Kareem Edouard has been doing research for years on how to make children’s media more inclusive. And these days he’s putting those ideas into practice — on a big platform.

He’s applying his research as a creative producer for a new show on PBS called Work It Out Wombats!, aimed at teaching concepts of computational thinking to kids ages 3 to 6.

Edouard is no stranger to making media. Before he became an academic, he spent years producing TV commercials and music videos. Then he switched careers to become a kindergarten teacher and later a high school teacher before going back to get a doctorate in education from Stanford University.

Today, he’s an assistant professor in learning sciences and STEM education at Drexel University’s School of Education, and he leads the university’s Informal Learning Linking Engineering Science and Technology (ILLEST Lab).

EdSurge sat down with Edouard to talk about how his research informs his new animated TV show and how he thinks the media industry needs to change to help draw more Black students into STEM fields.

Listen to the episode on Apple Podcasts, Overcast, Spotify or wherever you get your podcasts, or use the player on this page. Or read a partial transcript below, lightly edited for clarity.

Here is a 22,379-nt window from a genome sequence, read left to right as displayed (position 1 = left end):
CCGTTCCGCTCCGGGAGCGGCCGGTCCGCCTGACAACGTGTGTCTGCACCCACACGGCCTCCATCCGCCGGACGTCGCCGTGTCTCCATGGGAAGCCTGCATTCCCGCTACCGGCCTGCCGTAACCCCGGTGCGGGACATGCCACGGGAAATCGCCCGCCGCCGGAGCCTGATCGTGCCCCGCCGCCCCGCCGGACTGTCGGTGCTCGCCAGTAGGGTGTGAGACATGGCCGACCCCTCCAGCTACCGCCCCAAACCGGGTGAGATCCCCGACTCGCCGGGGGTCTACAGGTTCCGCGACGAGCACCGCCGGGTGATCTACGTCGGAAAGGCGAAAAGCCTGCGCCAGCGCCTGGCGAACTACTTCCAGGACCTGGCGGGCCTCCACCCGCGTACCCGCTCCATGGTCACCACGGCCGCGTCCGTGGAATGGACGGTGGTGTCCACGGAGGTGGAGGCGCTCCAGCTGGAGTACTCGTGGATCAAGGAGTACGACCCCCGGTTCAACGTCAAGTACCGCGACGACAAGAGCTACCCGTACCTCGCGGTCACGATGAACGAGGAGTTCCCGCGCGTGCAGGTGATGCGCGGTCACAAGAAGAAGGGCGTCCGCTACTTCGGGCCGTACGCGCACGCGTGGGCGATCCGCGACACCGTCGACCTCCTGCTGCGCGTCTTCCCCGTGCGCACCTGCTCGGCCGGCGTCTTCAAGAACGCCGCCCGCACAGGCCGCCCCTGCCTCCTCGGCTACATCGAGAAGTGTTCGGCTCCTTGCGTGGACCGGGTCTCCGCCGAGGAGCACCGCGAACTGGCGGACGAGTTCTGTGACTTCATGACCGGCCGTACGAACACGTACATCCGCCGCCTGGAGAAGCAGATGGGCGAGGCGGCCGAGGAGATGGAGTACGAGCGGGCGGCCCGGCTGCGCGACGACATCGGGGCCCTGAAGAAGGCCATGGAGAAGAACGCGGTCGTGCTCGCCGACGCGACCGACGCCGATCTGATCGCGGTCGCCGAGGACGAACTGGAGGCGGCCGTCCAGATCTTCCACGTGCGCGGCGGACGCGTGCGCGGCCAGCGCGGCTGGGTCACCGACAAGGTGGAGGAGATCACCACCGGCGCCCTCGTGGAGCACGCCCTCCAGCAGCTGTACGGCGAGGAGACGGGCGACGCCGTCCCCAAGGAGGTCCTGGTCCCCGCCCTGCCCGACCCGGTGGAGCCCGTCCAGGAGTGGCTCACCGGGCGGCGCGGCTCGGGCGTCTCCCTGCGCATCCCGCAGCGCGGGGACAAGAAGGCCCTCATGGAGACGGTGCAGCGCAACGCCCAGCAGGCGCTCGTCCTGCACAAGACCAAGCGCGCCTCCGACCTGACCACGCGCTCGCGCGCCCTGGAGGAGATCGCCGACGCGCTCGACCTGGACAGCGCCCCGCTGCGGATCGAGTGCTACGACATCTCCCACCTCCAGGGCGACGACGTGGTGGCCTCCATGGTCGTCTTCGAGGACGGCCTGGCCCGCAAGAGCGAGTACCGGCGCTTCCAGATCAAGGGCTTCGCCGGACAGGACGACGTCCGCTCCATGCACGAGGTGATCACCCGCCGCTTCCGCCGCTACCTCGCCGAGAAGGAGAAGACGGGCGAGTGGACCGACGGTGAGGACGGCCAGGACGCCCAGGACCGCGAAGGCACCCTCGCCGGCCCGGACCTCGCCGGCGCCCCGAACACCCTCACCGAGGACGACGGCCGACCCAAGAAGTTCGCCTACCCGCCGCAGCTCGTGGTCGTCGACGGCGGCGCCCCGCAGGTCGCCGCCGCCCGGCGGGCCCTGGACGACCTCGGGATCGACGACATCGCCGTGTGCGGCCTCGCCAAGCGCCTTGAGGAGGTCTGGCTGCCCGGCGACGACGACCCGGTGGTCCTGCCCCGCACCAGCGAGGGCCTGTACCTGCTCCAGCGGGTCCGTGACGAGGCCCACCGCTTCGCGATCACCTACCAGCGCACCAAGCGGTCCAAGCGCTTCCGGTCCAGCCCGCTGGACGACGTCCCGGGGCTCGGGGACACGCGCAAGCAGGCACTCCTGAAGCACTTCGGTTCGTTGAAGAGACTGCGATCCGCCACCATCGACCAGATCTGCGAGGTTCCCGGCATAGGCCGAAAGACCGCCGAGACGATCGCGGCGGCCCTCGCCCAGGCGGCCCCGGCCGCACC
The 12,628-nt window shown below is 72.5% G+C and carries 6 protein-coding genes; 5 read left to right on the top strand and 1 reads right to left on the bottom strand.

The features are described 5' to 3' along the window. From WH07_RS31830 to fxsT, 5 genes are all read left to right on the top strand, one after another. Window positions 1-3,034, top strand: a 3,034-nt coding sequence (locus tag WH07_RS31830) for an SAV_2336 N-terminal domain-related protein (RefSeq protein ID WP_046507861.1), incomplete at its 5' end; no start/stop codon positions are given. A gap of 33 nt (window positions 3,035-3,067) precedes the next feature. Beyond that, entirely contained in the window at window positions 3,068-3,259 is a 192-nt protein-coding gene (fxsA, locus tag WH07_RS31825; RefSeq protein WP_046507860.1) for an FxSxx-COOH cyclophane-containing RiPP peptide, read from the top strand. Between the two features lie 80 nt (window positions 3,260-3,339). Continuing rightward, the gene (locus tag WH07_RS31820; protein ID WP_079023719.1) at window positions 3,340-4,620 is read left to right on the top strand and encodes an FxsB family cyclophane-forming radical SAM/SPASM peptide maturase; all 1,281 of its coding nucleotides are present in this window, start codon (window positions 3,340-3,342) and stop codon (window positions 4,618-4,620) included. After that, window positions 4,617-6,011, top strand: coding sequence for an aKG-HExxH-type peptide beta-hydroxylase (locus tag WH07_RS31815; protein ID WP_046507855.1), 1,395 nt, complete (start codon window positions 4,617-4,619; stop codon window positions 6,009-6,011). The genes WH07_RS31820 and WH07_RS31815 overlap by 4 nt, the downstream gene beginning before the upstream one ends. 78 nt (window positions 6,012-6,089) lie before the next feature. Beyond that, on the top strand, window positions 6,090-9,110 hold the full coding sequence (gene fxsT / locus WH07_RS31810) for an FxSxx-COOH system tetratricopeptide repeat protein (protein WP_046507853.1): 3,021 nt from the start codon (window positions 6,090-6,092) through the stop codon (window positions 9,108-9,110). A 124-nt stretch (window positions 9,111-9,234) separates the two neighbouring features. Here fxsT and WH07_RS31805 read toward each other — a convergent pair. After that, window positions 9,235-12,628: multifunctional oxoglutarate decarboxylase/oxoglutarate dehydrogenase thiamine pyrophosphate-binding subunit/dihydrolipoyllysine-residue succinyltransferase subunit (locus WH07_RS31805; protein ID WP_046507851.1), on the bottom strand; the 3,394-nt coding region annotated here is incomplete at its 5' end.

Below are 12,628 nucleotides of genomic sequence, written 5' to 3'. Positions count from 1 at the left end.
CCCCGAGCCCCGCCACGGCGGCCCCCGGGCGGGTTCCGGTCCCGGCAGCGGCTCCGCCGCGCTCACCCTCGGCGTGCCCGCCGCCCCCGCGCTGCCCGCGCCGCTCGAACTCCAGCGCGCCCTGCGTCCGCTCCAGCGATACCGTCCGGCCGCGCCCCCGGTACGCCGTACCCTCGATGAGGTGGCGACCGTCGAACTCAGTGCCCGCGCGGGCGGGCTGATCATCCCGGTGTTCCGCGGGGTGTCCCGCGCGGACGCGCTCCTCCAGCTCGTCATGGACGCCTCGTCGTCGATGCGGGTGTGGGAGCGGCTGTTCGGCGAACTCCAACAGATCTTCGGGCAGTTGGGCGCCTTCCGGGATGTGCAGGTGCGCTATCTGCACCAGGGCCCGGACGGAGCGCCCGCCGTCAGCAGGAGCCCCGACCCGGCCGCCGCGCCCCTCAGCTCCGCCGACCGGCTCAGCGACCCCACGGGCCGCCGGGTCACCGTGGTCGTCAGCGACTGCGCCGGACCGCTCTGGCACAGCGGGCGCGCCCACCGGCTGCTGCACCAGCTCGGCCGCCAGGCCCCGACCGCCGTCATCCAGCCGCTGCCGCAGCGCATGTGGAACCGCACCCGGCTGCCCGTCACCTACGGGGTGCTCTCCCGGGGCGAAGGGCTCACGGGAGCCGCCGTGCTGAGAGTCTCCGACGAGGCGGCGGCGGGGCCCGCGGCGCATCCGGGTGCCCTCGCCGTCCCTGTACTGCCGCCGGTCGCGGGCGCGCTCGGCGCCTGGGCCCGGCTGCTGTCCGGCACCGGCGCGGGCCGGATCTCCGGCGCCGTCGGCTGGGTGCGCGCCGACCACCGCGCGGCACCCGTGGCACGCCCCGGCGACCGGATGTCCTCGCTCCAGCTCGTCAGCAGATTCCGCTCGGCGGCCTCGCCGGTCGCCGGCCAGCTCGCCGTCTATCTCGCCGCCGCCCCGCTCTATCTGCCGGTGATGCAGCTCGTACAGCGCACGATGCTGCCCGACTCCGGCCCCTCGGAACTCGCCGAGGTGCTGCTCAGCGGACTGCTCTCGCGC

EdSurge: What is the gap that you’ve seen in children’s entertainment around STEM topics that you’re trying to fill?

Kareem Edouard: The primary work with my production hat is nuance. We have this broad discussion around equity and inclusion, but we miss the cultural nuance of representation across the spectrum, particularly for young children. And the work that I do — both in an academic space and then also the production work — is making sure that the missing voices, particularly of Black and brown students, immigrant students and LGBTQ students, are represented across a wide [range of media], particularly in children’s STEM media.

That does two things. One, it provides motivation and inspiration, when you see yourself reflected back at you. And the second thing we run into is the lack of creators [of entertainment shows], the actual creators of the content that also look like the young people that we’re looking to reach.

When you were a kid watching children’s shows, did you feel like there was something missing?

As a young Black male, there was always the coming of age story, and it was always white male-focused. So Luke Skywalker in Star Wars — very white male-focused — as well as all the cartoons.

And I’m not saying that we didn’t have any representation [in media], but the representation wasn’t direct enough to speak to me, to see myself reflected back where I felt confident, I felt appreciated and I also felt the nuance of who I am seeing on screen. And part of that was that a lot of it was through a white gaze.

There was a very limited discussion on how we represented Black boys, for instance. If you’re old enough to remember the TV show “Recess,” one of the characters was a Black male wearing a basketball jersey and high-tops. There still was something missing, in the fact that this character was very flat — which most ‘80s and ‘90s cartoons were very flat to start with — but it was really flat, particularly for Black boys and Black girls.

So you’re saying it felt out of balance?